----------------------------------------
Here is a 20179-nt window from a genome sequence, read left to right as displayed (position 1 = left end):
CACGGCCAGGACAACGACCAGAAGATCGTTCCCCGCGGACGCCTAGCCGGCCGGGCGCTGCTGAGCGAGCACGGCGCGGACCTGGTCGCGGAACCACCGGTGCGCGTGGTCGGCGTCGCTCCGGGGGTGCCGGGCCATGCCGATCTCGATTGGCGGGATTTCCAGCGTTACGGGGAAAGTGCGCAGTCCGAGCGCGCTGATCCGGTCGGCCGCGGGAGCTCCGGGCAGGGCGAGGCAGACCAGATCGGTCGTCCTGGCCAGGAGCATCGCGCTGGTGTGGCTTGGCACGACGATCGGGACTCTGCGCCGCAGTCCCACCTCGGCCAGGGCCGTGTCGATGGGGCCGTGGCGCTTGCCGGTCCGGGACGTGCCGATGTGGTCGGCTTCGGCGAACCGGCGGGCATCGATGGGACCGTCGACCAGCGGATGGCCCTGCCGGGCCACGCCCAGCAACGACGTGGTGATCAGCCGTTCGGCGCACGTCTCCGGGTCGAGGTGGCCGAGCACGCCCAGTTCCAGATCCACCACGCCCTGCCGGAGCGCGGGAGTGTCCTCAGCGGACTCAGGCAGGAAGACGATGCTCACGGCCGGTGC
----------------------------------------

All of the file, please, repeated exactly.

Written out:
Here is a 20179-nt window from a genome sequence, read left to right as displayed (position 1 = left end):
CACGGCCAGGACAACGACCAGAAGATCGTTCCCCGCGGACGCCTAGCCGGCCGGGCGCTGCTGAGCGAGCACGGCGCGGACCTGGTCGCGGAACCACCGGTGCGCGTGGTCGGCGTCGCTCCGGGGGTGCCGGGCCATGCCGATCTCGATTGGCGGGATTTCCAGCGTTACGGGGAAAGTGCGCAGTCCGAGCGCGCTGATCCGGTCGGCCGCGGGAGCTCCGGGCAGGGCGAGGCAGACCAGATCGGTCGTCCTGGCCAGGAGCATCGCGCTGGTGTGGCTTGGCACGACGATCGGGACTCTGCGCCGCAGTCCCACCTCGGCCAGGGCCGTGTCGATGGGGCCGTGGCGCTTGCCGGTCCGGGACGTGCCGATGTGGTCGGCTTCGGCGAACCGGCGGGCATCGATGGGACCGTCGACCAGCGGATGGCCCTGCCGGGCCACGCCCAGCAACGACGTGGTGATCAGCCGTTCGGCGCACGTCTCCGGGTCGAGGTGGCCGAGCACGCCCAGTTCCAGATCCACCACGCCCTGCCGGAGCGCGGGAGTGTCCTCAGCGGACTCAGGCAGGAAGACGATGCTCACGGCCGGTGC